The 2021 college football season has been wild so far, and this past weekend’s games made the future even more unclear. In fact, after the College Football Playoff Selection Committee made its standards for the top-four teams evident last week, it may have just watched its worst nightmare come true on Saturday.
But it also got exactly what it wanted.
The College Football Playoff Selection Committee made its standards clear
Throughout the College Football Playoff’s existence, the selection committee has made one thing clear: It has no respect for non-Power Five times.
And it further proved that in last week’s rankings.
Despite the Cincinnati Bearcats not losing so far this year; despite the fact they have a top-10 win over Notre Dame; despite the fact their only blemish the past two seasons was a three-point loss to this year’s No. 1 team, the Georgia Bulldogs, in the Peach Bowl, and despite the fact the AP and Coaches polls both have them ranked at No. 2, the selection committee controversially ranked UC at No. 6 in its initial CFP rankings.
That means that, as of right now, the Bearcats are on the outside looking in of the playoff, which seems to be precisely what the committee wants. A non-Power Five team has never made the CFP since its inaugural season in 2014, even with teams like Central Florida going undefeated in 2017 and defeating SEC powerhouse Auburn in the Peach Bowl.
But while the committee’s reasoning may just be that it lacks respect for smaller programs, cash might also play a role in the decision making. Teams like the Alabama Crimson Tide and Ohio State Buckeyes are certainly some of the biggest money-makers in college football, but conferences also make money if one of their schools get into the CFP.
According to the playoff’s site, conferences “receive $6 million for each team that is selected for a playoff semifinal.” That’s an extra $2 million more than if their team just makes one of the non-semifinal New Year’s Six bowl games.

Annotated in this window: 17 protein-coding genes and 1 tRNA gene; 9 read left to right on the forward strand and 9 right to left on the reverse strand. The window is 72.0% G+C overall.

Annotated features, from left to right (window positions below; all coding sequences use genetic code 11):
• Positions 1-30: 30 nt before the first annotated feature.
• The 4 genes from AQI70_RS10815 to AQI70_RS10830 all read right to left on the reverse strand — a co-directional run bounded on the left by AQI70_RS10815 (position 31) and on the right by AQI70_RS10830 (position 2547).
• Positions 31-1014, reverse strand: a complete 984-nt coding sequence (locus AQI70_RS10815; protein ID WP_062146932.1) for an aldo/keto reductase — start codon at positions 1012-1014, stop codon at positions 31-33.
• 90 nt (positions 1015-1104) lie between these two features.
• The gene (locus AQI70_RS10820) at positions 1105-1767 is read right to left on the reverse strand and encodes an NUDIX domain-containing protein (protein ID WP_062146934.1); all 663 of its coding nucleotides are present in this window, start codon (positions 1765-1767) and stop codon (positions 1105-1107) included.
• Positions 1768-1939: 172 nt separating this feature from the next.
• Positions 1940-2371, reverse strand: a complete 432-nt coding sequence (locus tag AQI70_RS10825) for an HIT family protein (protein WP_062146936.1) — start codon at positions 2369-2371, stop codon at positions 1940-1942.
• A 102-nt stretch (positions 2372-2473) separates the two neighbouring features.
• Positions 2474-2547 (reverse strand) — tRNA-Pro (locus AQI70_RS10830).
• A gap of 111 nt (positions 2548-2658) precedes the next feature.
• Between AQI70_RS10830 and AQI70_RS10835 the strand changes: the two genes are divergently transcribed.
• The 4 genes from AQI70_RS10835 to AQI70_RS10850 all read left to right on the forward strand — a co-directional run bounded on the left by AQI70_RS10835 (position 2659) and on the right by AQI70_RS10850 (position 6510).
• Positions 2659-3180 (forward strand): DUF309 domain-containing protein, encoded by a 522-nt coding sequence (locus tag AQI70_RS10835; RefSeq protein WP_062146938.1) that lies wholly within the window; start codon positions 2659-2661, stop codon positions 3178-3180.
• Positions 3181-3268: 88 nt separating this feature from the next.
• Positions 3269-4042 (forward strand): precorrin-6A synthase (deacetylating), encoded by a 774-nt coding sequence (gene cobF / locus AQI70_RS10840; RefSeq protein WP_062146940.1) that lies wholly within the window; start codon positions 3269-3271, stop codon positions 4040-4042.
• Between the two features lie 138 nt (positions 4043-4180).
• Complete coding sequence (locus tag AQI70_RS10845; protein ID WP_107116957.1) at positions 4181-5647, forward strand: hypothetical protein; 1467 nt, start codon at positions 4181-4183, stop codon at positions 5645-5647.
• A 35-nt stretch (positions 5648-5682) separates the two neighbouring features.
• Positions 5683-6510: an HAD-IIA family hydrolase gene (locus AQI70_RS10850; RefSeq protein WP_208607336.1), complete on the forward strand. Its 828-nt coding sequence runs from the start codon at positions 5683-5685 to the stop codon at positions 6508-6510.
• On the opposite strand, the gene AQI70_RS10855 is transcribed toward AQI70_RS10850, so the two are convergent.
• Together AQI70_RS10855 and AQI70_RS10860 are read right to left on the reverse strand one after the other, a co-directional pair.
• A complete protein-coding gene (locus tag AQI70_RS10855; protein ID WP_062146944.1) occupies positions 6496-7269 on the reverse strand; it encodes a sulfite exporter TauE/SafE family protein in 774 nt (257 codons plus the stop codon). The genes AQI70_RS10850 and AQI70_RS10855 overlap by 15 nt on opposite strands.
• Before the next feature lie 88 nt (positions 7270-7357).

If you’re wondering, of the 13 selection committee members, five of them are athletic directors for schools within Power Five conferences, per the CFP site. There are also a couple from other conferences like the Mountain West and Sun Belt, but none from Cincinnati’s conference, The American. So, no one on the committee would benefit from Cincinnati making the CFP.
But the members might have just watched their worst nightmare come true.
The CFP selection committee may have no choice but to rank Cincinnati high after seeing multiple top-five teams struggle
This past weekend in college football made the committee’s job in regards to figuring out the playoff even harder.
The No. 3-ranked and previously undefeated Michigan State Spartans were embarrassed by unranked Purdue, 40-29. The No. 2 Alabama Crimson Tide also struggled against a now five-loss LSU team, barely winning 20-14, while No. 5 Ohio State almost lost to a now seven-loss Nebraska team, leaving the game with a 26-17 win.
With one of the top-five team’s losing and multiple squads struggling — in addition to No. 9 and previously undefeated Wake Forest falling to four-loss North Carolina, 58-55 — the committee may have no choice but to move Cincinnati up to the top five.
If it were to base its rankings off top-10 wins, records, and how every team has looked so far this year, the Bearcats would probably be No. 2 over one-loss Bama, Oregon, and Ohio State. Unlike those teams, UC is undefeated. It also has its top-10 win over Notre Dame, while Alabama and OSU have yet to win any games over top-10 squads.
However, the committee has clearly shown that it doesn’t base its rankings on logic, so there’s essentially no chance Cincy finds itself above those schools this week.
The Cincinnati Bearcats gave the committee exactly what it wanted at the same time
While the committee’s worst nightmare of having to rank a non-Power Five team in the top four or five of the College Football Playoff rankings might have just come true. The Bearcats may have also given them a perfect excuse to eventually rank them lower or even keep them where they are this week.
Cincinnati struggled for the third game in a row, beating a six-loss Tulsa team 28-20. The committee has made it clear that if Cincy wants any chance at making the playoff, it needs to win big week after week. So, the Bearcats’ close win is likely a perfect excuse for the members to rank someone like the No. 7 Michigan Wolverines or No. 8 Oklahoma Sooners over them.
Of course, if the committee treated non-Power Five teams fairly, it would consider that No. 5 Ohio State also struggled against Tulsa, only leading by seven with under four minutes left. But, again, teams like OSU and Bama get the benefit of the doubt over programs like Cincinnati.
So, all in all, the selection committee might have watched its worst nightmare come true on Saturday, as it now essentially has no choice but to rank a non-Power Five team in the top four or five. But if it wanted to have any excuse to keep Cincinnati where it is — or even rank the team lower than No. 6 — the Bearcats gave them one on a silver platter.